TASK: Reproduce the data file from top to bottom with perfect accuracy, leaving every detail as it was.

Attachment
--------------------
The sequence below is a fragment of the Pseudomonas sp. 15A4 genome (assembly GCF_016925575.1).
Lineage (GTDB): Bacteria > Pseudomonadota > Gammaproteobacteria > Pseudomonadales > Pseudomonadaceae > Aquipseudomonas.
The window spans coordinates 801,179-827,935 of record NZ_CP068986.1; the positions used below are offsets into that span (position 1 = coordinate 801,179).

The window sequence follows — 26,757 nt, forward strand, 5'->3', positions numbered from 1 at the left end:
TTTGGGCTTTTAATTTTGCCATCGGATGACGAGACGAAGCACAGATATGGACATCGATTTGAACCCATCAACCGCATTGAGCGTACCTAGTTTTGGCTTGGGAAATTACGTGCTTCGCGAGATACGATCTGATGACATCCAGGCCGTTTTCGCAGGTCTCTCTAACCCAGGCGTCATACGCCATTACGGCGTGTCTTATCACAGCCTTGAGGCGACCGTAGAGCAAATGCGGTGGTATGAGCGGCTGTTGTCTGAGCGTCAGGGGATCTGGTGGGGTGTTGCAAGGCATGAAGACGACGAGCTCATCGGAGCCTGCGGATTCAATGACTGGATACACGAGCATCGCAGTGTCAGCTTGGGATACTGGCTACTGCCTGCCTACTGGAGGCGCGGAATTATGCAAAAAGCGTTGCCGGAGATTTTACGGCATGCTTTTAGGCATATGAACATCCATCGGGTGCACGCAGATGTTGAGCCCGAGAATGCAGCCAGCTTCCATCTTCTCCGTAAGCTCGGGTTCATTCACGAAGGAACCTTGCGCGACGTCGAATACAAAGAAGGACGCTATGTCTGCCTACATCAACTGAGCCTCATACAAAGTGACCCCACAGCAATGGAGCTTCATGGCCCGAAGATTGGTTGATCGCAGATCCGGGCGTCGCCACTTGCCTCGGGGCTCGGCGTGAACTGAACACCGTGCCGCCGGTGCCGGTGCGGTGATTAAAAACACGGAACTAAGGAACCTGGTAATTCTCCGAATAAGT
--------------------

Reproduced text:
The sequence below is a fragment of the Pseudomonas sp. 15A4 genome (assembly GCF_016925575.1).
Lineage (GTDB): Bacteria > Pseudomonadota > Gammaproteobacteria > Pseudomonadales > Pseudomonadaceae > Aquipseudomonas.
The window spans coordinates 801,179-827,935 of record NZ_CP068986.1; the positions used below are offsets into that span (position 1 = coordinate 801,179).

The window sequence follows — 26,757 nt, forward strand, 5'->3', positions numbered from 1 at the left end:
TTTGGGCTTTTAATTTTGCCATCGGATGACGAGACGAAGCACAGATATGGACATCGATTTGAACCCATCAACCGCATTGAGCGTACCTAGTTTTGGCTTGGGAAATTACGTGCTTCGCGAGATACGATCTGATGACATCCAGGCCGTTTTCGCAGGTCTCTCTAACCCAGGCGTCATACGCCATTACGGCGTGTCTTATCACAGCCTTGAGGCGACCGTAGAGCAAATGCGGTGGTATGAGCGGCTGTTGTCTGAGCGTCAGGGGATCTGGTGGGGTGTTGCAAGGCATGAAGACGACGAGCTCATCGGAGCCTGCGGATTCAATGACTGGATACACGAGCATCGCAGTGTCAGCTTGGGATACTGGCTACTGCCTGCCTACTGGAGGCGCGGAATTATGCAAAAAGCGTTGCCGGAGATTTTACGGCATGCTTTTAGGCATATGAACATCCATCGGGTGCACGCAGATGTTGAGCCCGAGAATGCAGCCAGCTTCCATCTTCTCCGTAAGCTCGGGTTCATTCACGAAGGAACCTTGCGCGACGTCGAATACAAAGAAGGACGCTATGTCTGCCTACATCAACTGAGCCTCATACAAAGTGACCCCACAGCAATGGAGCTTCATGGCCCGAAGATTGGTTGATCGCAGATCCGGGCGTCGCCACTTGCCTCGGGGCTCGGCGTGAACTGAACACCGTGCCGCCGGTGCCGGTGCGGTGATTAAAAACACGGAACTAAGGAACCTGGTAATTCTCCGAATAAGT